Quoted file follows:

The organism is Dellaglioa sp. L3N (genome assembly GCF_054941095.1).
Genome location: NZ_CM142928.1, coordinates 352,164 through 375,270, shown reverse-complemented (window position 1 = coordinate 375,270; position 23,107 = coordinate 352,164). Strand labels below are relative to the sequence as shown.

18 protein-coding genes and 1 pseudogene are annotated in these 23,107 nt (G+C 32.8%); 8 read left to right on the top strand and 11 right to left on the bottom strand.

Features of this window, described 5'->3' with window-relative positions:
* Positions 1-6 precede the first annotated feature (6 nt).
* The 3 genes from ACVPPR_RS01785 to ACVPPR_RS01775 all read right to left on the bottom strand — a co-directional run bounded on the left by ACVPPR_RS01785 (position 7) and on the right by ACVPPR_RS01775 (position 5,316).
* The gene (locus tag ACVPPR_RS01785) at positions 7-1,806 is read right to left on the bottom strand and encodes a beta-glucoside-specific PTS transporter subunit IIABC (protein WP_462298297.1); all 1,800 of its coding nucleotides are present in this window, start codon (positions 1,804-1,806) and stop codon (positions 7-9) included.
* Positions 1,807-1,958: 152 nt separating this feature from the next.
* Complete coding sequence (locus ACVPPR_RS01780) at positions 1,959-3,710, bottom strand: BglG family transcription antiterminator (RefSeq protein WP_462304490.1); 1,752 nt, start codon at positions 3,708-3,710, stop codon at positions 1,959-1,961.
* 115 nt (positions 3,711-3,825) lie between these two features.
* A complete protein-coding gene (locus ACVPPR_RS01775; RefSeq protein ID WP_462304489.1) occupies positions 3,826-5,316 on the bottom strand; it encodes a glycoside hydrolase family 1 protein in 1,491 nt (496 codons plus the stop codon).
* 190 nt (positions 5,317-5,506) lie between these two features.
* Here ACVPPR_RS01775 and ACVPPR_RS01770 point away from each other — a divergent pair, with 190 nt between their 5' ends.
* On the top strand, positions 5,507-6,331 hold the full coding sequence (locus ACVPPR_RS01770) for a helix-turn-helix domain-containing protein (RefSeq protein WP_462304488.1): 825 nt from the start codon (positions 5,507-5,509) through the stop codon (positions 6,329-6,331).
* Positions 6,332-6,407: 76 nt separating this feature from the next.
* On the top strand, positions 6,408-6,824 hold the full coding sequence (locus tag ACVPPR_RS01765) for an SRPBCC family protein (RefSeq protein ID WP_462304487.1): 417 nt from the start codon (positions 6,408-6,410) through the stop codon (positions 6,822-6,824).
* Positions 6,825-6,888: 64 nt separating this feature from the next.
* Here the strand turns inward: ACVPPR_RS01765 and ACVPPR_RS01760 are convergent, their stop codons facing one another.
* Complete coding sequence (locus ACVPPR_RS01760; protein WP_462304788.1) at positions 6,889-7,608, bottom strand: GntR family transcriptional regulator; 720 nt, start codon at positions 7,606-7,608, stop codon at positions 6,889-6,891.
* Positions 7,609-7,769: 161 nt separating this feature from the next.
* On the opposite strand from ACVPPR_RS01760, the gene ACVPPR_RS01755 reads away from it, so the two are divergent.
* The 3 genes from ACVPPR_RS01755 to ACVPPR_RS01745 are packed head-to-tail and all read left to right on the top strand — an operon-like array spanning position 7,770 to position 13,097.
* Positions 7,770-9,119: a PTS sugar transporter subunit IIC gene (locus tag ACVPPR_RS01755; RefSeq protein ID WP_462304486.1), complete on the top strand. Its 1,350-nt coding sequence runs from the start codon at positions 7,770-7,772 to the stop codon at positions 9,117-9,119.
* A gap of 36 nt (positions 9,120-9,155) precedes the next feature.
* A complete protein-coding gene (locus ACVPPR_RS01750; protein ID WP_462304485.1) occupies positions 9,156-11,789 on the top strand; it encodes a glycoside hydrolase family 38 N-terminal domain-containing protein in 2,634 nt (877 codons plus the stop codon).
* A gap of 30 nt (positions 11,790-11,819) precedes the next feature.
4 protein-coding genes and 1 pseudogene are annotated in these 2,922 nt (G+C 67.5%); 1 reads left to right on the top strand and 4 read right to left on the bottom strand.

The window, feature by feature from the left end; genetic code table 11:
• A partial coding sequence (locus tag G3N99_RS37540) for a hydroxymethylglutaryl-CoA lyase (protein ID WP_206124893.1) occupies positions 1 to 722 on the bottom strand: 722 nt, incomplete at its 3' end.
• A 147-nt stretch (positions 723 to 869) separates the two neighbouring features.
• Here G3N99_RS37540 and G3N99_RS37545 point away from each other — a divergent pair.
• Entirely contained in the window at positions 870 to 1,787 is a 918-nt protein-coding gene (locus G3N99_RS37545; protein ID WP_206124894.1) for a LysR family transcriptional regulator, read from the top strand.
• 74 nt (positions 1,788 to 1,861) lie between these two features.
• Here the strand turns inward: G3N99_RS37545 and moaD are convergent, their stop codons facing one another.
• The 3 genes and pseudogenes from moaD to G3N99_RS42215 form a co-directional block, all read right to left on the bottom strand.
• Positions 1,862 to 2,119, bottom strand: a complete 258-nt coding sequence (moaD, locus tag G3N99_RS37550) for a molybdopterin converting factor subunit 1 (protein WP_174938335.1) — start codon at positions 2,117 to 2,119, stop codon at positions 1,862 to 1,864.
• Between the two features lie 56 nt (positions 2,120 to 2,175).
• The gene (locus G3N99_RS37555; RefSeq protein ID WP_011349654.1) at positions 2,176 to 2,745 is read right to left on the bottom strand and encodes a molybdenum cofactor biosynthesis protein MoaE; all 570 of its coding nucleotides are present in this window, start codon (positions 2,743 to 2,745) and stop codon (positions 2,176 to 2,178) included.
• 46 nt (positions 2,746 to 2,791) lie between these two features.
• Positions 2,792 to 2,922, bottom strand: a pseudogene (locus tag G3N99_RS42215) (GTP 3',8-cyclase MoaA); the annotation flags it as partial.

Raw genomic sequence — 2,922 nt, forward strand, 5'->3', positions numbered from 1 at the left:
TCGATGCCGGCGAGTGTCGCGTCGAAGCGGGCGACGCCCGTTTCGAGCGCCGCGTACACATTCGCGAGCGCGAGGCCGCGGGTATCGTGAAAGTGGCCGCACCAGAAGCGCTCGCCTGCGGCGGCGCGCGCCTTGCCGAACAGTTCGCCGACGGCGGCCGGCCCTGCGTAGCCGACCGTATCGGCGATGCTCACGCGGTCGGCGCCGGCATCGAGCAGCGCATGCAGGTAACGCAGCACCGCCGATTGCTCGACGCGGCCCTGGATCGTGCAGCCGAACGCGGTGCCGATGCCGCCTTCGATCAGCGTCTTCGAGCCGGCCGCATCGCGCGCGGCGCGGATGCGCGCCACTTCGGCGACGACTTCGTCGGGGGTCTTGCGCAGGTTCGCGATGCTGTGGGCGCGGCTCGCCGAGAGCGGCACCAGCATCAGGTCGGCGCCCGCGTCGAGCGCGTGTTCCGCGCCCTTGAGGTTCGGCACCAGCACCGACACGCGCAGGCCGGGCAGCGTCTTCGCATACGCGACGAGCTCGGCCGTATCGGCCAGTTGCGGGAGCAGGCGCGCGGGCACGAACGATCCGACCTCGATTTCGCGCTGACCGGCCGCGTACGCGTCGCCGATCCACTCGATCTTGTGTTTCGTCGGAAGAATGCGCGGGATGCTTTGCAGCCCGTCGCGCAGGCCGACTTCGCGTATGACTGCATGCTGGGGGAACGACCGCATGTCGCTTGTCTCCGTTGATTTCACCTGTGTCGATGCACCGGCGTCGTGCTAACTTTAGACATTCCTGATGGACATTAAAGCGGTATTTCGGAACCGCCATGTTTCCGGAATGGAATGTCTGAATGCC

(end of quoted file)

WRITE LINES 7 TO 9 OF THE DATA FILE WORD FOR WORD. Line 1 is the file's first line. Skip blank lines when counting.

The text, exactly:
* The gene (locus tag ACVPPR_RS01785) at positions 7-1,806 is read right to left on the bottom strand and encodes a beta-glucoside-specific PTS transporter subunit IIABC (protein WP_462298297.1); all 1,800 of its coding nucleotides are present in this window, start codon (positions 1,804-1,806) and stop codon (positions 7-9) included.
* Positions 1,807-1,958: 152 nt separating this feature from the next.
* Complete coding sequence (locus ACVPPR_RS01780) at positions 1,959-3,710, bottom strand: BglG family transcription antiterminator (RefSeq protein WP_462304490.1); 1,752 nt, start codon at positions 3,708-3,710, stop codon at positions 1,959-1,961.